Why is anonymity, the bane of every newspaper Letters Editor in the world, accepted as cyber-journalism – the more hateful, the more understandable?
by Robert Fisk, The Independent, UK
He tells “lie upon lie, all of them directly or indirectly aimed at the destruction of Israel”. And he has received the following message: “The Islamist cut-throats you sympathise with would gladly slash your pencil neck from ear to ear just because you won’t bow to their bloodthirsty pedophile [sic] prophet.” And now a clue. In this same list of website filth – sent over just two days – an anonymous writer adds: “Could Robert Fisk be next?”
My sin – and the above, believe me, is the clean end of the abuse – was to write an article last week about the Middle East in 2013. Now in the old days, when someone stuffed something abusive in your letter box, you’d be round the cop-shop in no time, brandishing green-ink letters in the face of the station sergeant. Threatening behaviour, at the least. But now, merely to complain about this sort of incendiary material marks you as the oddball. “It’s because of your profile,” a friend told me. So that’s what I deserve? I’ve always said that if you report the Middle East, you’ve got to take the sticks and the stones. Sometimes literally.
But something is going wrong here. Surely this is not what the internet is for? Across the world now, anonymity – the bane of every newspaper Letters Editor – is accepted by cyber-journalism, the more hateful, the more understandable. I’ve pulled out of several radio “chat” shows in mid-broadcast because of the absolute refusal of the anchors to explain why they will not challenge the sometimes viciously named Tweeters or email writers. Websites and blogs and chatrooms were never intended to cover the Breivik-like cruelties of these sick people.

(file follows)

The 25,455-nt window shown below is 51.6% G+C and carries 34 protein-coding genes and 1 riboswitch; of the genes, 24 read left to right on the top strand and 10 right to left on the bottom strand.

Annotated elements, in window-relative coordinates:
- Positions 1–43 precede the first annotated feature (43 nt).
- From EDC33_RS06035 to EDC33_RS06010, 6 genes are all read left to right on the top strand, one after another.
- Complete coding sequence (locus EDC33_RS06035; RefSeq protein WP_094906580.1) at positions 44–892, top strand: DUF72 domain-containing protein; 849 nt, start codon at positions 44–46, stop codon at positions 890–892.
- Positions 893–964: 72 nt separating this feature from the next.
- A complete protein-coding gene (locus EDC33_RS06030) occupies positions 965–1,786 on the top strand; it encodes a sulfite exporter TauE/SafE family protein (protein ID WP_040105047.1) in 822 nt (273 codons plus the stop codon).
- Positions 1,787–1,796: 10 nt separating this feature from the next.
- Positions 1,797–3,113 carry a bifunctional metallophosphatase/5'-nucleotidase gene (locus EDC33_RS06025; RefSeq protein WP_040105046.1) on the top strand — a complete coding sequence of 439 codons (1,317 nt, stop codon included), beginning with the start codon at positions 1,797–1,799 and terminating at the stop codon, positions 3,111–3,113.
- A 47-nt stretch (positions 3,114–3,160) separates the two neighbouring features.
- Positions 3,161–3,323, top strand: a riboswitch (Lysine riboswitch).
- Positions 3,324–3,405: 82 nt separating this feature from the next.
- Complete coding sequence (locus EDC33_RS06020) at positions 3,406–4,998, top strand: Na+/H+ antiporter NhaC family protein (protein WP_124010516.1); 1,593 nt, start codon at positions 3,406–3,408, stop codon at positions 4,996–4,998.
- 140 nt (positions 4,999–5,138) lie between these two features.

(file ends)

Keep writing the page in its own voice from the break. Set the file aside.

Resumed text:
Former US diplomat Christopher Hill, a man whose views normally make me cringe – he was ambassador to Iraq, special envoy to Kosovo and a Dayton negotiator – has observed these dangers. “Instant access to information does not mean instant access to knowledge, much less wisdom,” he wrote recently. “In the past, information was integrated with experience. Today, it is integrated with emotion… Digital technology has played an important role “in fostering this atmosphere of bad manners, vicious personal attacks, intolerance, disprespect… Bullying has gone virtual”.
Just before Christmas, an Irish minister of state, Sean McEntee, committed suicide after receiving a swath of online hate-mail. At his funeral, his brother Gerry was applauded when he attacked social media: “Shame on you people, you faceless cowards who sent him horrible messages on the website and on text, shame on you.” Sean McEntee had been particularly condemned for defending government cuts to Ireland’s respite care programme and, anyway, I’m not sure that anonymous emails kill. Newspapers persecute people, too, but at least editors have an address.
Ireland’s deputy prime minister has now talked of new legislation against internet abuse – a dodgy one, this, when ex-IRA officials sit in Dáil Eireann and the abuse can work both ways. The French government, too, is considering new rules to prevent racist, anti-semitic and homophobic remarks on Twitter. Racist and anti-Jewish hashtags were removed in France in October but Twitter now claims that it cannot reveal their real identities – in other words, the culprits – since they were filed in California; thus French laws do not apply.
So let me go now to Irish journalist John Waters, who last year complained about the “disproportionate venom of online commentary” and the way bloggers resort to “pre-civilisational forms of communication”. In a cyber-style parody, he wrote that he would prefer that the creator of Twitter be arrested and his company closed down. Then he added – quite deliberately, in the language and grammar of the repulsive messages we all receive: “i wish they wud burn the Twitter founder in oil and leave his carcass out for the buzzards.”
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